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in Policing

Tools for the Trade

Case study

Recruiting and building a high calibre, highly engaged police force is a priority across the country. To meet ambitious recruitment targets, policing needs to scale up the way that recruitment and vetting happens. That is why the service has invested in tools to help predict who might be at risk of committing serious misconduct, not only for serving officers but for those at entry point.

Thames Valley Police (TVP) has used prediction modelling to help develop a tool that they believe could identify risky behaviour. The success of this project will be judged on its ability to reduce misconduct committed across the country by officers and staff within the police service, and to vet the sort of personnel they’d like to attract.

They (TVP) repurposed an established method of analytical prediction from the Australian Institute of Criminology, working with Australian experts to roll out a similar programme across their force. In order to be effective, they had to ensure that the learning was compatible with UK policing. It had two approaches: to validate the historical data against known offenders and then to apply the same process to those as yet unknown or at risk in order to identify early intervention opportunities.

Detective Inspector Peter Semczyszyn, of the Thames Valley Police Counter Corruption Unit, said:

Similar to the Australian model, using the analytics work to predict officers and staff who could be at risk of offending was helpful in offering interventions and preventative measures. It was also a useful tool for highlighting potential issues for those undergoing vetting renewals and reviews.

The methodology included a survey in which 55 questions were applied to 100 individuals who had been through a gross misconduct procedure, and 100 comparable individuals who had not. The data resulting from this helped to guide and develop the process for prediction and early identification modelling. Questions were asked, such as: are prior instances of misconduct useful in predicting serious misconduct? They also explored when officers are most likely to be at risk of serious misconduct, and whether there are any demographic features that are notably predictive of serious misconduct.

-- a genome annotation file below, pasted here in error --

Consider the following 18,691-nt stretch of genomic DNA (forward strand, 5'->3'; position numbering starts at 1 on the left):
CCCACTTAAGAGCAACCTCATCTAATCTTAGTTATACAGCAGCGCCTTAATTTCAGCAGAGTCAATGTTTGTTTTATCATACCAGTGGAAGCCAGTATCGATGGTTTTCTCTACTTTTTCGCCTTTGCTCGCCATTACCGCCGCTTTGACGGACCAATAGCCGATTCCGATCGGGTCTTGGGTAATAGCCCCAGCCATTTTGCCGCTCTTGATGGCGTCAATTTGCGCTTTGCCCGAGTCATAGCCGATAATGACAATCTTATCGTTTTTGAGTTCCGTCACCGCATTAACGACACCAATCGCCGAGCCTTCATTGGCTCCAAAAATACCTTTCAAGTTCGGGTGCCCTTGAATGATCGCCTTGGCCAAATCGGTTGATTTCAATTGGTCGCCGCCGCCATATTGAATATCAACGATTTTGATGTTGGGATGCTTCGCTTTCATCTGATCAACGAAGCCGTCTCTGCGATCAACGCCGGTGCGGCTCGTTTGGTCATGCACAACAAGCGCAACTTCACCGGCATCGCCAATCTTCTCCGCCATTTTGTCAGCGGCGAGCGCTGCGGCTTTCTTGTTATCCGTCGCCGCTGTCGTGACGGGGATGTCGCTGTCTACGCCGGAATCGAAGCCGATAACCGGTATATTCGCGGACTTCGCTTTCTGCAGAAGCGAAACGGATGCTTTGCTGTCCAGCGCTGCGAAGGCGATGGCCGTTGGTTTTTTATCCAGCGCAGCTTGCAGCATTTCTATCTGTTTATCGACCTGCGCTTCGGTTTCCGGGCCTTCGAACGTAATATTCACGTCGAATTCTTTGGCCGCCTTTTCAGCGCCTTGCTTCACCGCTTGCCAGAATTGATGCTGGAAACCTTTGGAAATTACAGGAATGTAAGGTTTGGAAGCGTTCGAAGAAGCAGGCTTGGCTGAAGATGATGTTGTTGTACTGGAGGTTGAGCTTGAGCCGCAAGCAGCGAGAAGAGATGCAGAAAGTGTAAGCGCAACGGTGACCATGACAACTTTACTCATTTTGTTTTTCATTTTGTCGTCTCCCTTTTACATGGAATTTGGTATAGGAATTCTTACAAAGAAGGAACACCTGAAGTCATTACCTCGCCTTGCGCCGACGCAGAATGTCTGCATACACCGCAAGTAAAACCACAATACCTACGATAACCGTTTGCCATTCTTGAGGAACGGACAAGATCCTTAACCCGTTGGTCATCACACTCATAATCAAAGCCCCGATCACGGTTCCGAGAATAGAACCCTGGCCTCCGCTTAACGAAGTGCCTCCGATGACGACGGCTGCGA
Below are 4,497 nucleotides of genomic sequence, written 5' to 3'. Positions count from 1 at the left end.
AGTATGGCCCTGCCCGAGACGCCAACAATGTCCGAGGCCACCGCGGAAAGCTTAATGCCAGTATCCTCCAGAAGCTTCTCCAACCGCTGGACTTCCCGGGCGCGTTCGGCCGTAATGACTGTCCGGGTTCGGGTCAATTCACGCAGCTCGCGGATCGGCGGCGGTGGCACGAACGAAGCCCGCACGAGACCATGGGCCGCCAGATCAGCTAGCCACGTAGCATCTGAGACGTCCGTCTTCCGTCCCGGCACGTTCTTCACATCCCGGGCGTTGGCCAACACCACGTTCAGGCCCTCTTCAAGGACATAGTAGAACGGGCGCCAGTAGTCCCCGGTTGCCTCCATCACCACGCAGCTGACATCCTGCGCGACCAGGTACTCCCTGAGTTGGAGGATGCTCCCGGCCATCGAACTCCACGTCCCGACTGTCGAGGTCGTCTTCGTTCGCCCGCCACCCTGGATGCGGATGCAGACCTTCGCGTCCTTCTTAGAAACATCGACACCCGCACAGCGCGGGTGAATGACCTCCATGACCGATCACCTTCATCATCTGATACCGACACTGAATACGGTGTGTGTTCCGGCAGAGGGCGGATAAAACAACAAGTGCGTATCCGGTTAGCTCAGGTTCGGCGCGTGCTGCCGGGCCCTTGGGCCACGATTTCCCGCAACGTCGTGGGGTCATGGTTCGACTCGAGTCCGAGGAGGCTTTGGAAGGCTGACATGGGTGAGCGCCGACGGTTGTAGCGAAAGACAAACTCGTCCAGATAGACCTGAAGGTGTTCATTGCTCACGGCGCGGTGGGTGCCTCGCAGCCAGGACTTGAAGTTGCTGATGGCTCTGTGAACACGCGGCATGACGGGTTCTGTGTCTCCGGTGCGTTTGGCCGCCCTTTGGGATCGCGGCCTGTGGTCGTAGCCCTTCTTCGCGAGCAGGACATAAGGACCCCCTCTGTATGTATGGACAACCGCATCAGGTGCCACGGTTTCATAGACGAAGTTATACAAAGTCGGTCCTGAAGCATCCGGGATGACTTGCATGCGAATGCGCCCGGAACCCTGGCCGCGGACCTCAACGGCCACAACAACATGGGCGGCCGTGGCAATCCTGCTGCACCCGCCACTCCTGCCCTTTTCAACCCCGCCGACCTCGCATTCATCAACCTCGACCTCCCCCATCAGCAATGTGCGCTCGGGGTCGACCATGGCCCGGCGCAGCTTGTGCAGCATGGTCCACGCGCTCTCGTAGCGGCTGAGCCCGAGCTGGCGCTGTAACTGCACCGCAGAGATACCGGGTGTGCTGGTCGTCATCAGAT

The Australian Institute of Criminology analysed their prediction service and saw its potential for vetting future candidates for the force. Likewise, Thames Valley Police identified a system that they believe could be implemented nationally and reduce the cost of internal investigations.

Technology can serve not only to help cultivate an exceptional workforce, as demonstrated, but also to tackle similar challenges faced by the service. One example is of Cambridgeshire Constabulary having developed a Policing Pathways app to use as part of its selection process. Its objective was to reduce the attrition rate during recruitment. Historically the complexity of a gruelling 7 stage selection process has seen almost a 90% fall out rate due to the rigour of each recruitment round.

Working with developers, Cambridgeshire Constabulary designed a system that sends notifications to the applicant at key stages, and regular intervals. Push notifications were sent to candidates to reduce drop-out through 1) higher pass rates at selection stages, 2) greater candidate engagement and motivation, 3) higher levels of job-related fitness, and 4) reduced successful candidate drop-out by communicating work expectations.

In return, the service has been able to collect data from the user showing where there has been a dip in engagement or a withdrawal from the process. This information alerted the service to contact directly those candidates who appeared to have disengaged from the recruitment process, potentially keeping them on board.

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